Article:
(ING Global Economics Team)
The ECB tried to come up with a bold move, while in the US the market is bracing for a 75bp Fed hike. The main focus today will be the EU energy ministers’ meeting to discuss an EU-wide solution to gas price capping. This could be a key message not only for the gas market price but also for the euro and CEE region.
USD: Markets cementing 75bp hike view
Any market reaction to Fed Chair Jerome Powell’s comments yesterday got caught in the mix with ECB headlines, but – as noted by James Knightley here – there was nothing suggesting a shift from the current hawkish stance. Markets are cementing their view that the Fed will hike by 75bp (71bp is already priced in), also thanks to a larger-than-expected decline in weekly jobless claims yesterday. This should continue to offer a supportive undercurrent to the dollar, and DXY should remain around recent highs.
Today, the focus will be on some more Fed speakers: Charles Evans (generally a dovish voice), Christopher Waller (a hawk) and Esther George. After yesterday’s comments by Powell, we doubt we’ll see much market impact from today’s speakers. The US data calendar is rather light.
Elsewhere in North America, Canada’s jobs figures for August will be released today, and the key question is whether we’ll see a positive headline read after two months of employment losses. Some robust numbers may help CAD marginally by pushing markets to price in 75bp worth of tightening by year-end, which is currently our call. However, external factors continue to be in the driving seat for the loonie, and a sustained decline below 1.3000 in USD/CAD may be a bit premature given risk sentiment instability.
EUR: Hawkish ECB provides little support
EUR/USD price action after a hawkish ECB session yesterday proved very underwhelming. Short-dated yields moved in the euro’s favour, but to no avail for the currency. In addition, when asked about the weak euro, President Christine Lagarde had little to say beyond the ECB being attentive. As we have been discussing recently, it seems growth differentials and the international investment environment are dominating the FX environment right now – neither of which are supporting the euro.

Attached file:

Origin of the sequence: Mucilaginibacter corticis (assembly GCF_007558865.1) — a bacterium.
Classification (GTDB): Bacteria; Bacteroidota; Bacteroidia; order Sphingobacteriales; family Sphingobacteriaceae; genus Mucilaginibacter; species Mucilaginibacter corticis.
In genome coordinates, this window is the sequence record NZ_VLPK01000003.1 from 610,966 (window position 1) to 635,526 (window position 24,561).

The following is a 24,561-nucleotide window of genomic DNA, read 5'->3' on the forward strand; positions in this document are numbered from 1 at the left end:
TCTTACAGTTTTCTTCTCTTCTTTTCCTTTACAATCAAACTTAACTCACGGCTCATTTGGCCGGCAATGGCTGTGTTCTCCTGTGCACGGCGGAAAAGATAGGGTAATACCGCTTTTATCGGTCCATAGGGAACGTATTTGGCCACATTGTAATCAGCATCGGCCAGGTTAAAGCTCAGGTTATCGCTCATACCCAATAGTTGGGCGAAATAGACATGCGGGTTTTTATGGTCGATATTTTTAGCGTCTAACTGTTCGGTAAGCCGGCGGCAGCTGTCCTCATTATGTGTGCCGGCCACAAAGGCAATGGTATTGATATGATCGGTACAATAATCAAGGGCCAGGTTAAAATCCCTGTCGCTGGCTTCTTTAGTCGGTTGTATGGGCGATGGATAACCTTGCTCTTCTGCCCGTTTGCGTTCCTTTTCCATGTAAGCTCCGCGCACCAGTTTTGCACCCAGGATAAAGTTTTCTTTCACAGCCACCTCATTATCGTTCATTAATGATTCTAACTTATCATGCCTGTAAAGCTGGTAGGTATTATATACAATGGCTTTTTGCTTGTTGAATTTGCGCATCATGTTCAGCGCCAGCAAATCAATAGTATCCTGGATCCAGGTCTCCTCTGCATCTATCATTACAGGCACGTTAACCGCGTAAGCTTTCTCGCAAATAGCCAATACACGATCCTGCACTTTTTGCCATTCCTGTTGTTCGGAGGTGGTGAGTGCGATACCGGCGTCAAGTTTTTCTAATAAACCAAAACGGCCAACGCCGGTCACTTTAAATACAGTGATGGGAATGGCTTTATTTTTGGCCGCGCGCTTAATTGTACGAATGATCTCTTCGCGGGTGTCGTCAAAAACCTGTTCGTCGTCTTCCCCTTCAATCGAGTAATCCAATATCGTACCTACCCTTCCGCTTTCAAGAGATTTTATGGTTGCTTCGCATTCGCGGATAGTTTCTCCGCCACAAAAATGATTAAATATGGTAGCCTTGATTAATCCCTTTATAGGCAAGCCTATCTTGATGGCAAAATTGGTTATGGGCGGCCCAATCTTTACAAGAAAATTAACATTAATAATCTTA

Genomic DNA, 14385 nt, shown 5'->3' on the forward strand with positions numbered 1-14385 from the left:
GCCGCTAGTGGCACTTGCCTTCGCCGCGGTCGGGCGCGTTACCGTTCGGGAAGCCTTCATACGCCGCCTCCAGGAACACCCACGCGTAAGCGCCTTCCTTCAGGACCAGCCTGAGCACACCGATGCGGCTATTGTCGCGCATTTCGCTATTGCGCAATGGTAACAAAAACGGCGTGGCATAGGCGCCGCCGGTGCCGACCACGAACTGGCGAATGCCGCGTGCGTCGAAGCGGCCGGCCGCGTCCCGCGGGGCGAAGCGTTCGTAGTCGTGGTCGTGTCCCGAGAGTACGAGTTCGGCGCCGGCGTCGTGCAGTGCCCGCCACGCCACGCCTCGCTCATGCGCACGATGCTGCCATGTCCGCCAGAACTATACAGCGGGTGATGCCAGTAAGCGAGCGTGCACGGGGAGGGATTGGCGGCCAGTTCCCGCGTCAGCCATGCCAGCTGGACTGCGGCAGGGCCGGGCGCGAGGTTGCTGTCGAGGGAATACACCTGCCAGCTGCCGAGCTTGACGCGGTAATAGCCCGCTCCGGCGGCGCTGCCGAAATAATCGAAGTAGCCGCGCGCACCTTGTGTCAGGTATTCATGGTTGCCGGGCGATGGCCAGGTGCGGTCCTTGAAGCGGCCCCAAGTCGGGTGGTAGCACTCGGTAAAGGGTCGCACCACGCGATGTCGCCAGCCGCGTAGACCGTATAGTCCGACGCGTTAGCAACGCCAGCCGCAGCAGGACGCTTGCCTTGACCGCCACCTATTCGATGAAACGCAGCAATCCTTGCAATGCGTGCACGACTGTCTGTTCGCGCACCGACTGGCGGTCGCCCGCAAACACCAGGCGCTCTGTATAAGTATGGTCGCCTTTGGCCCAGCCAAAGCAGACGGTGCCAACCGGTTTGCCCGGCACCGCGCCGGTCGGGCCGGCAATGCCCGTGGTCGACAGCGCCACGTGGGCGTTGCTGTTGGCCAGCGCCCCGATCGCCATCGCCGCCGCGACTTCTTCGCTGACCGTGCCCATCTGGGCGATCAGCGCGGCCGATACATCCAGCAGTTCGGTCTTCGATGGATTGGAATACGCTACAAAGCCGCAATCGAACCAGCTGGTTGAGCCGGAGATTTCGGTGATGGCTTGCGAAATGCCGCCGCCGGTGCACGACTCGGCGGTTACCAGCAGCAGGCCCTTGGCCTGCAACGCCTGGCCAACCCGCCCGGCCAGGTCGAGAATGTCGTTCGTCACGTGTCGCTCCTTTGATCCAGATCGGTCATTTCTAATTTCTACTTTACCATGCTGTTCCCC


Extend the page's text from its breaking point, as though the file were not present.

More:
For today there will be much focus on the meeting of EU energy ministers. On the agenda to be discussed are price caps for Russian oil and gas, a levy on electricity suppliers, mandatory scaling back of electricity consumption, and liquidity support for utility companies.
This meeting may prove bearish for the euro for a number of reasons. For example, reaching an agreement on gas price caps, gas sharing and electricity levies look to be difficult and may be delayed. Mandatory electricity reduction could spark what the Belgium PM calls de-industrialisation and social unrest. There is also the risk that if Russian oil and gas caps are approved, Russia could immediately suspend the remaining oil and gas shipments coming into the EU.
With the Fed remaining hawkish, expect EUR/USD to stay offered in a broad 0.9900-1.0100 range.
GBP: Sterling remains fragile
The UK Gilt market found little to sink its teeth into yesterday regarding the energy support package. Details were scarce in terms of the size of the package – probably around £150bn – and how it is to be funded. At least some of that funding looks set to go through the Gilt market – meaning that the 10-year Gilt-Bund spread can widen out to the 200bp area. That’s a sterling negative.
Cable risks sinking back to the 1.1410 low. Given the challenges in continental Europe, EUR/GBP may trade close, but not break resistance at 0.8720.
CEE: Negative drivers recede into the background
Friday’s calendar for the region is completely empty, but the market will still absorb the echoes of the ECB and National Bank of Poland (NBP) and the surprisingly low inflation in Hungary. In addition, today’s EU energy ministers’ meeting could bring new news about gas prices. A dovish NBP Governor’s press conference and the Hungarian inflation number knocked rates lower again while EUR/USD is lower. So, all in all, everything points to weaker FX in the region, while the result is the strongest levels since mid-August.
Our belief is that this is due to another drop in gas prices, which has become the main driver of the region these days. Purely based on this relationship, we could see further appreciation, especially for the Polish zloty towards 4.680 and the Czech koruna towards 24.450 per euro. In addition, today’s EU meeting could bring a further drop in gas prices and additional support for the CEE. However, nothing changes the previous arguments for weaker FX and the narrow influence of gas prices should not last forever. Thus, in the short term, the region may benefit from this relationship, but in the long term, we believe it should trade higher.